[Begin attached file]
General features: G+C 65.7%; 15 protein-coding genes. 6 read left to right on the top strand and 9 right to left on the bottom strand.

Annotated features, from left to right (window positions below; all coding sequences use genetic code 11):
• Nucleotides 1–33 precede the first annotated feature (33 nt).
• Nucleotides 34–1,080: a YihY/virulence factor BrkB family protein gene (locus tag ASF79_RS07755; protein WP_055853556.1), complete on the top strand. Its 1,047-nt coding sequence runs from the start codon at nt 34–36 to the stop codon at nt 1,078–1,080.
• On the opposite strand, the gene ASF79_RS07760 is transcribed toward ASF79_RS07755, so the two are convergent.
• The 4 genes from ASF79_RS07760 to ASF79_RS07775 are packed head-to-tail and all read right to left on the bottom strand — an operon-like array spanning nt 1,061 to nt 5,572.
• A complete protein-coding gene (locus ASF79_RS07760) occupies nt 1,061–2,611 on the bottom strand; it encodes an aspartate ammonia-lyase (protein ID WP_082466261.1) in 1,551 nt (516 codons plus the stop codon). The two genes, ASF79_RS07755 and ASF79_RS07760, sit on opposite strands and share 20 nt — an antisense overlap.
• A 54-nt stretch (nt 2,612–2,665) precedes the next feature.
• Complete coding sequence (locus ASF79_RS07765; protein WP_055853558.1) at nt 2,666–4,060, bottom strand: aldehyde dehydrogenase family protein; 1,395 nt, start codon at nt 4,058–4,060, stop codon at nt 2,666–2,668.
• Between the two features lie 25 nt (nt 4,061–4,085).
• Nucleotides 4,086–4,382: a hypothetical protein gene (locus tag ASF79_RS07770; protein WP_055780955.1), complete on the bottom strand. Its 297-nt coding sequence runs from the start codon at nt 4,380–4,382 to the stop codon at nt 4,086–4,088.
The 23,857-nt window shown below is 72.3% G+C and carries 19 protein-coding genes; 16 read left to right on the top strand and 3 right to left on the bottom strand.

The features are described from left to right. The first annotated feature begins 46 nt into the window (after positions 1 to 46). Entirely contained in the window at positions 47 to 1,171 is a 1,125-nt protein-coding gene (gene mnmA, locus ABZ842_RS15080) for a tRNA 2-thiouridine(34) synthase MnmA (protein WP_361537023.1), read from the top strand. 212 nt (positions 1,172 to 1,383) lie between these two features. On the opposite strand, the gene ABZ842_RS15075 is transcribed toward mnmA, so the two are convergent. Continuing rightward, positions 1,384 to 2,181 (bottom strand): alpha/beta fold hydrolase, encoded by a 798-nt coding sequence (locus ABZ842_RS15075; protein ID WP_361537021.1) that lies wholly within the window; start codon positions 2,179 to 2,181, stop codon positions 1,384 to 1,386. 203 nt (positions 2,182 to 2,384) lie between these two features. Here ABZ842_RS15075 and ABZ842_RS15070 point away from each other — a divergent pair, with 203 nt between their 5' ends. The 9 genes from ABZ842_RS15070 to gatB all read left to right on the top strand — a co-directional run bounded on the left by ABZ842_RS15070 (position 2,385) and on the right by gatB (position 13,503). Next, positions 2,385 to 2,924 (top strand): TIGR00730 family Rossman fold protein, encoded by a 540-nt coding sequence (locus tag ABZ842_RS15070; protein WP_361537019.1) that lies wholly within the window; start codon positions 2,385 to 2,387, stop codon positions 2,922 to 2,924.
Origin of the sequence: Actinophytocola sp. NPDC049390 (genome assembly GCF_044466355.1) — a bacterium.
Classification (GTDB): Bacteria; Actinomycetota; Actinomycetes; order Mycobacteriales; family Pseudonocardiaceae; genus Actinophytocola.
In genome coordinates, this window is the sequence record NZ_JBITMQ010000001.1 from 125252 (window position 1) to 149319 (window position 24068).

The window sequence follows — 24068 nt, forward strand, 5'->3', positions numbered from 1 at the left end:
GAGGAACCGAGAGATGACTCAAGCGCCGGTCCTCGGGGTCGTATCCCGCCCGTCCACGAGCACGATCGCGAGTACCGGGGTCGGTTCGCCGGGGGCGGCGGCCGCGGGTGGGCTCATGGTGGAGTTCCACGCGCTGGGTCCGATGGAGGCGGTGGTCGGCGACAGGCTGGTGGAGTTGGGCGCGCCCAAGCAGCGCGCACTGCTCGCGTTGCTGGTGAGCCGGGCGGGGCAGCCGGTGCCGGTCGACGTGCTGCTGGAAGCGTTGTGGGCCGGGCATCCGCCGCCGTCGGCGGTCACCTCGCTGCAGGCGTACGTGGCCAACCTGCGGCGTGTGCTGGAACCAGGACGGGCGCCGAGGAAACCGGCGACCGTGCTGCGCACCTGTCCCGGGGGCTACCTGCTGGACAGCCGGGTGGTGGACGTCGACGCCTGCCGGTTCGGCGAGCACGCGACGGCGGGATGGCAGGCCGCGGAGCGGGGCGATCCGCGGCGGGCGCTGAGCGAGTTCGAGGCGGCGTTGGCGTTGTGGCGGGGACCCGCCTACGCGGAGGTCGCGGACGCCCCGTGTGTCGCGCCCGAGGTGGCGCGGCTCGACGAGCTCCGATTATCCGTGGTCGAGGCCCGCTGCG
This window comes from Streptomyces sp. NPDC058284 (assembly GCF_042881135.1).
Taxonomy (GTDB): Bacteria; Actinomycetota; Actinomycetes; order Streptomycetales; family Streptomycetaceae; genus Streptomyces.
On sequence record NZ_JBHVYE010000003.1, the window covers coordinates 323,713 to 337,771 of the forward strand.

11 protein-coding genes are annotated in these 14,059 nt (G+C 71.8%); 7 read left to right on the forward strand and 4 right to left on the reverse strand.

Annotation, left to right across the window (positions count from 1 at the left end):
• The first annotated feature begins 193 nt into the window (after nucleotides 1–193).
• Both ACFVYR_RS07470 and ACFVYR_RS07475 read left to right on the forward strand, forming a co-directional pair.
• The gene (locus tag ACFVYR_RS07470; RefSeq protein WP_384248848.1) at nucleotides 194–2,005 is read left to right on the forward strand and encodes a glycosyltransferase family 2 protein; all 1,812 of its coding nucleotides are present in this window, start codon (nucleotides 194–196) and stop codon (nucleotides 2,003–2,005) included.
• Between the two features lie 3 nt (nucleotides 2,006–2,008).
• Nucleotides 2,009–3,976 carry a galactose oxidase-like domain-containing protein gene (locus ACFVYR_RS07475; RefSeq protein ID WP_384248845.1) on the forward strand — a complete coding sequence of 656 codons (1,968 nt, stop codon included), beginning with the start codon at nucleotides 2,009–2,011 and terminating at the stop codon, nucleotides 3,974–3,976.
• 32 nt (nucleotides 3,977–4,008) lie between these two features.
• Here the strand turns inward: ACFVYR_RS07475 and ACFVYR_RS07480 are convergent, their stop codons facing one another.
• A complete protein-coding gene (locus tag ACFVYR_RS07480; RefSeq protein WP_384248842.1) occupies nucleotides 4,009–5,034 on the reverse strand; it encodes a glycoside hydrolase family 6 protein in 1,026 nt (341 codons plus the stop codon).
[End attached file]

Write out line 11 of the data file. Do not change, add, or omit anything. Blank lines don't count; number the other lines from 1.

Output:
• Nucleotides 4,086–4,382: a hypothetical protein gene (locus tag ASF79_RS07770; protein WP_055780955.1), complete on the bottom strand. Its 297-nt coding sequence runs from the start codon at nt 4,380–4,382 to the stop codon at nt 4,086–4,088.